One of the curious things about buying bikes these days is a good number of them don’t come with pedals. The logic is that pedals are a personal item, and any that are thrown in with the bike are likely to be thrown away soon after.
Given that Hyro is the first road bike or cyclocross bike I’ve ever purchased, this was a mild inconvenience. I decided to stick with what I knew best: flat or platform pedals. Having had a bad experience with Bino’s stock, plastic-bodied folding pedals, where the pedal axle broke inside the body with zero possibility of repair, I wanted to invest in quality items this time around.
Shimano’s Saint component group was made for downhill mountain bike racing, and it provides a high-quality set of flat pedals in the PD-MX80s.
These chunky things have a smattering of height-adjustable and removable traction pins, which you can install, remove and adjust through the reverse side using a provided T25 Torx wrench and washers. They have a slightly concave profile for better foot location, and will install onto cranks using either a 15 mm pedal wrench or a 6 mm hex key.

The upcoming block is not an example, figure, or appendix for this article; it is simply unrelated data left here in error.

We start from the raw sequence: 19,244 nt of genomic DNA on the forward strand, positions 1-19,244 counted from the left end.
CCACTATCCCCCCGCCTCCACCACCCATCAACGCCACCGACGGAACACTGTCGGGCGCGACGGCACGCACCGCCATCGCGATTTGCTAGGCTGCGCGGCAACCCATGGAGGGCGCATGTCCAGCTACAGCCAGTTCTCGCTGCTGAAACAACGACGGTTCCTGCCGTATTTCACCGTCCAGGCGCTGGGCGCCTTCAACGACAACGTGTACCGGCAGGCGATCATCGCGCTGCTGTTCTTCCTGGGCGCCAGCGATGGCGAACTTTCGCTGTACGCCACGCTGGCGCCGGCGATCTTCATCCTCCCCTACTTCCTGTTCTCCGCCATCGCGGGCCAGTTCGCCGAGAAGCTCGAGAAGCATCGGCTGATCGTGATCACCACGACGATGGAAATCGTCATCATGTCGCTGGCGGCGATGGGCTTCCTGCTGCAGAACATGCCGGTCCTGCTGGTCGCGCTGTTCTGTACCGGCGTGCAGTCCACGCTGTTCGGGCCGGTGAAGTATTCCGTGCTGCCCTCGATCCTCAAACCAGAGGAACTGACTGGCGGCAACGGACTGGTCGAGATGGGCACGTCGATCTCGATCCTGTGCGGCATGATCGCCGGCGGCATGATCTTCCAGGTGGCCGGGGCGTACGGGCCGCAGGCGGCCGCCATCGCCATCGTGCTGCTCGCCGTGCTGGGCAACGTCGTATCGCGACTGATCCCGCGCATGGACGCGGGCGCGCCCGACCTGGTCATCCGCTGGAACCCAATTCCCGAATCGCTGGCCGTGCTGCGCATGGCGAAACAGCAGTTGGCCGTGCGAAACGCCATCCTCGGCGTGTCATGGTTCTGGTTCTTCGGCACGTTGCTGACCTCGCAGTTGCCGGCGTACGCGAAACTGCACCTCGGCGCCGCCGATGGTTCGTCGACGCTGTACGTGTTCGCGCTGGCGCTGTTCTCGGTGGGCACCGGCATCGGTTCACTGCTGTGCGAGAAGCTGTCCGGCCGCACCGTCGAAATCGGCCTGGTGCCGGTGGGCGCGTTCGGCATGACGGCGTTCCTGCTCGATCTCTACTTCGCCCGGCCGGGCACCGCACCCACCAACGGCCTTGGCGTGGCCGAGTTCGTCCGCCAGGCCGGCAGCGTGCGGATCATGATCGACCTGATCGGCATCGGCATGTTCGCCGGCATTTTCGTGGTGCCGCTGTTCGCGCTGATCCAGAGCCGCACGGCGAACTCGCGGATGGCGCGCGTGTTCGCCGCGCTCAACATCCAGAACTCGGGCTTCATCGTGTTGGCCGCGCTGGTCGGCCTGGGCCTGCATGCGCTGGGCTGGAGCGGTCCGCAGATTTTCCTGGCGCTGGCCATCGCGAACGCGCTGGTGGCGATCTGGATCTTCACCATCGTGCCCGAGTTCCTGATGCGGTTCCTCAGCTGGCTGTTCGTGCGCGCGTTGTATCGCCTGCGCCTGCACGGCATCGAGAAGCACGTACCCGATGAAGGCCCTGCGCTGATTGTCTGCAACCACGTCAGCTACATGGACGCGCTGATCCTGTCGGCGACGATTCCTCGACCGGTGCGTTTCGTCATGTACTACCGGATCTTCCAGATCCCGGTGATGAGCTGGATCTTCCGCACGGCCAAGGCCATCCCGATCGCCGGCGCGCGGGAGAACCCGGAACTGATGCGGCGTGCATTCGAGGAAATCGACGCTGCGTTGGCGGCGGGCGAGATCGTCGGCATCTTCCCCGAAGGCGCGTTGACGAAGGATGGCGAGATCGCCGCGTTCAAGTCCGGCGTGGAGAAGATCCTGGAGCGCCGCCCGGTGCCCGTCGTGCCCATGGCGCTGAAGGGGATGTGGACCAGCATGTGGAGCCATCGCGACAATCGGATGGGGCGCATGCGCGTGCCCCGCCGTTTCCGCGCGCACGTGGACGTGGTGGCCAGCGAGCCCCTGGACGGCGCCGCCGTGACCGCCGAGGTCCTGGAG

Their 500 g weight aside, these have generally been very good pedals. The platform is very stiff and gives a lot of surface area to drive your foot against. Even with lots of kilometers and quite a few rainy rides on them, they’re still on the factory grease, and they still have that reassuring buttery resistance of a well-greased pedal.
My only real problem with them is the traction pins. These can be sharp. They’ve already drawn blood from me a few times and left me with a few battle scars and an infected ankle, which is no fun at all. You could certainly run the pedals with no traction pins, but your foot retention suffers – especially in wet, rainy conditions or on trail parks.